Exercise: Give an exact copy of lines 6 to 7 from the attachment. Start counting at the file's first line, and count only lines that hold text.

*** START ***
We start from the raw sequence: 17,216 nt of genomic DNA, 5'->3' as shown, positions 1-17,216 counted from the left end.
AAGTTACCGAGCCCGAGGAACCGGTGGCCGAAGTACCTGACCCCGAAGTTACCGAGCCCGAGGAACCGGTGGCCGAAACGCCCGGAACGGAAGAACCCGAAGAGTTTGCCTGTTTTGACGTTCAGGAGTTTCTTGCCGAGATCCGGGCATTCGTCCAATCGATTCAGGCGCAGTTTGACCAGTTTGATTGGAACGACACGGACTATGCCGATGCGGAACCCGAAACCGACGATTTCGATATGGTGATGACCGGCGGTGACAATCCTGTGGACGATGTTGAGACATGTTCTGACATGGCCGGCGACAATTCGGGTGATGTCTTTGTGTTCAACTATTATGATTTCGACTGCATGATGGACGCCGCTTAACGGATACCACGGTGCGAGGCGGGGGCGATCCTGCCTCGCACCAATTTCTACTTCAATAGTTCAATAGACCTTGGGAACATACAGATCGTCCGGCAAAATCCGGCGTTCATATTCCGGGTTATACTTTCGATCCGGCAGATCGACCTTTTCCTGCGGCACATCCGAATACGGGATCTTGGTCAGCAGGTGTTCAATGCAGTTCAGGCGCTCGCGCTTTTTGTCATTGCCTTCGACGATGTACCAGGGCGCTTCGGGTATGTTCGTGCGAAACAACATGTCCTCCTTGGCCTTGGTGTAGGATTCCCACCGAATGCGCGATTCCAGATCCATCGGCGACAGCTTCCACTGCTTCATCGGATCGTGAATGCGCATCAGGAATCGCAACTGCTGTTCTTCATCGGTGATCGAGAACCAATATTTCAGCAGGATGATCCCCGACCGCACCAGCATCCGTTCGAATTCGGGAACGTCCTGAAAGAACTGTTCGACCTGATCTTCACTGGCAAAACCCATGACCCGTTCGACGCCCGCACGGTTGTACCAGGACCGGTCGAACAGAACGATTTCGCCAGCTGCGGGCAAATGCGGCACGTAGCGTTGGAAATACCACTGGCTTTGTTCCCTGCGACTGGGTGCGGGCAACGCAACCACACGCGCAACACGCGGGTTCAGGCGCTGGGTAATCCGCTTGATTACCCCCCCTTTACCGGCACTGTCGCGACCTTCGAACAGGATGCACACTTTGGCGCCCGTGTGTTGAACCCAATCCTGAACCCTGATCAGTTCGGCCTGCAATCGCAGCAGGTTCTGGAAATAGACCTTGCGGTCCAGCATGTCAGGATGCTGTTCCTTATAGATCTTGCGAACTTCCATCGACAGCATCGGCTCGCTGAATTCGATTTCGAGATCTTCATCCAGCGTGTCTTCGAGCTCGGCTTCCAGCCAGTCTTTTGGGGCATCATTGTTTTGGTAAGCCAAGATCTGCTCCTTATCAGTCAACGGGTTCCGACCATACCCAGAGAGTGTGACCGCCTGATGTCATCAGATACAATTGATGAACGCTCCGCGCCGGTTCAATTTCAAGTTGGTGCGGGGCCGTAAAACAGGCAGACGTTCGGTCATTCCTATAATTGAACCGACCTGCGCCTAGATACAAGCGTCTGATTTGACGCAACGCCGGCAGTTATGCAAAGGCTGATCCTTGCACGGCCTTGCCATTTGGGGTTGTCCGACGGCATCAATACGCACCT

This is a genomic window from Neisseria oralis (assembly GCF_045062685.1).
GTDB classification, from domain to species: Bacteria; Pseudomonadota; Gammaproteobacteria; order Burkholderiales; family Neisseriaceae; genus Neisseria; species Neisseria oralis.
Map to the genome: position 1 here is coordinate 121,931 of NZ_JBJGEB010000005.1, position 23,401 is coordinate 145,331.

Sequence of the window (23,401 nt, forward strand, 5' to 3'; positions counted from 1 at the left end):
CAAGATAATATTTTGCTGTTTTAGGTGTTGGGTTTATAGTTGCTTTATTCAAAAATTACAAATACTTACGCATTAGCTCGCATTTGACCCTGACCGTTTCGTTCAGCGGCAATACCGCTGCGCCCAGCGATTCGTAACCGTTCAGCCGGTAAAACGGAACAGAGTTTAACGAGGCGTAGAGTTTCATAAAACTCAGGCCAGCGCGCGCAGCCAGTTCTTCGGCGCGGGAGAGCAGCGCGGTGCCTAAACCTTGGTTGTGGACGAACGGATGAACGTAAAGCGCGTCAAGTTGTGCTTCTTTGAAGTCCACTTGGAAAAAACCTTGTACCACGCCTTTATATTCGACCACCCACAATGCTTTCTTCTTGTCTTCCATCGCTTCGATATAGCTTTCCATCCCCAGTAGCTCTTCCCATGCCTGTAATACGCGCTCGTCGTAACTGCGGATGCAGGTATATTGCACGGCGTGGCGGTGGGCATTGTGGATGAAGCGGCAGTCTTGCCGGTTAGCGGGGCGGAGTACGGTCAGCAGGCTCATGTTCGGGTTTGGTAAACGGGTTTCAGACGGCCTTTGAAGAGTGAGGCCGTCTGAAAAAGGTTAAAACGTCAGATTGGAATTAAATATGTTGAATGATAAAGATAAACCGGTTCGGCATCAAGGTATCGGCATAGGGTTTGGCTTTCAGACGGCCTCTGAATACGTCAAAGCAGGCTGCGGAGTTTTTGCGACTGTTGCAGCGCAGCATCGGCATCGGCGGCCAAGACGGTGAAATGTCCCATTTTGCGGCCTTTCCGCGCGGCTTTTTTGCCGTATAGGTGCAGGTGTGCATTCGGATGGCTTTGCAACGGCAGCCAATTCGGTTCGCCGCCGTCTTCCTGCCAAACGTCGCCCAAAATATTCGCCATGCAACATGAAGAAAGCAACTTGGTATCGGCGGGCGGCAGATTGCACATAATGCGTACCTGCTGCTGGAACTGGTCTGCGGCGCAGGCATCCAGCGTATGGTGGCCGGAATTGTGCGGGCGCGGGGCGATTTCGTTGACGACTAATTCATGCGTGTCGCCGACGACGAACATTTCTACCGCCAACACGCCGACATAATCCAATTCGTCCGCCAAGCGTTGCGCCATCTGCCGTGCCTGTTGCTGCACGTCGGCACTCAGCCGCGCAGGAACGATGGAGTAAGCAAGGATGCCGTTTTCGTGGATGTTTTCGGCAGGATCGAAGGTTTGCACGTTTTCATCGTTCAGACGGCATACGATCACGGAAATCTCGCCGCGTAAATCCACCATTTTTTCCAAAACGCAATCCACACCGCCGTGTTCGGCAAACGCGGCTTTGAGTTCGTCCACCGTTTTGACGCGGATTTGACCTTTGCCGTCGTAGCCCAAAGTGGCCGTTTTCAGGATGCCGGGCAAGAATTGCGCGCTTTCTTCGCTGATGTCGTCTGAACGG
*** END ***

Sequence of the window (23,401 nt, forward strand, 5' to 3'; positions counted from 1 at the left end):
CAAGATAATATTTTGCTGTTTTAGGTGTTGGGTTTATAGTTGCTTTATTCAAAAATTACAAATACTTACGCATTAGCTCGCATTTGACCCTGACCGTTTCGTTCAGCGGCAATACCGCTGCGCCCAGCGATTCGTAACCGTTCAGCCGGTAAAACGGAACAGAGTTTAACGAGGCGTAGAGTTTCATAAAACTCAGGCCAGCGCGCGCAGCCAGTTCTTCGGCGCGGGAGAGCAGCGCGGTGCCTAAACCTTGGTTGTGGACGAACGGATGAACGTAAAGCGCGTCAAGTTGTGCTTCTTTGAAGTCCACTTGGAAAAAACCTTGTACCACGCCTTTATATTCGACCACCCACAATGCTTTCTTCTTGTCTTCCATCGCTTCGATATAGCTTTCCATCCCCAGTAGCTCTTCCCATGCCTGTAATACGCGCTCGTCGTAACTGCGGATGCAGGTATATTGCACGGCGTGGCGGTGGGCATTGTGGATGAAGCGGCAGTCTTGCCGGTTAGCGGGGCGGAGTACGGTCAGCAGGCTCATGTTCGGGTTTGGTAAACGGGTTTCAGACGGCCTTTGAAGAGTGAGGCCGTCTGAAAAAGGTTAAAACGTCAGATTGGAATTAAATATGTTGAATGATAAAGATAAACCGGTTCGGCATCAAGGTATCGGCATAGGGTTTGGCTTTCAGACGGCCTCTGAATACGTCAAAGCAGGCTGCGGAGTTTTTGCGACTGTTGCAGCGCAGCATCGGCATCGGCGGCCAAGACGGTGAAATGTCCCATTTTGCGGCCTTTCCGCGCGGCTTTTTTGCCGTATAGGTGCAGGTGTGCATTCGGATGGCTTTGCAACGGCAGCCAATTCGGTTCGCCGCCGTCTTCCTGCCAAACGTCGCCCAAAATATTCGCCATGCAACATGAAGAAAGCAACTTGGTATCGGCGGGCGGCAGATTGCACATAATGCGTACCTGCTGCTGGAACTGGTCTGCGGCGCAGGCATCCAGCGTATGGTGGCCGGAATTGTGCGGGCGCGGGGCGATTTCGTTGACGACTAATTCATGCGTGTCGCCGACGACGAACATTTCTACCGCCAACACGCCGACATAATCCAATTCGTCCGCCAAGCGTTGCGCCATCTGCCGTGCCTGTTGCTGCACGTCGGCACTCAGCCGCGCAGGAACGATGGAGTAAGCAAGGATGCCGTTTTCGTGGATGTTTTCGGCAGGATCGAAGGTTTGCACGTTTTCATCGTTCAGACGGCATACGATCACGGAAATCTCGCCGCGTAAATCCACCATTTTTTCCAAAACGCAATCCACACCGCCGTGTTCGGCAAACGCGGCTTTGAGTTCGTCCACCGTTTTGACGCGGATTTGACCTTTGCCGTCGTAGCCCAAAGTGGCCGTTTTCAGGATGCCGGGCAAGAATTGCGCGCTTTCTTCGCTGATGTCGTCTGAACGG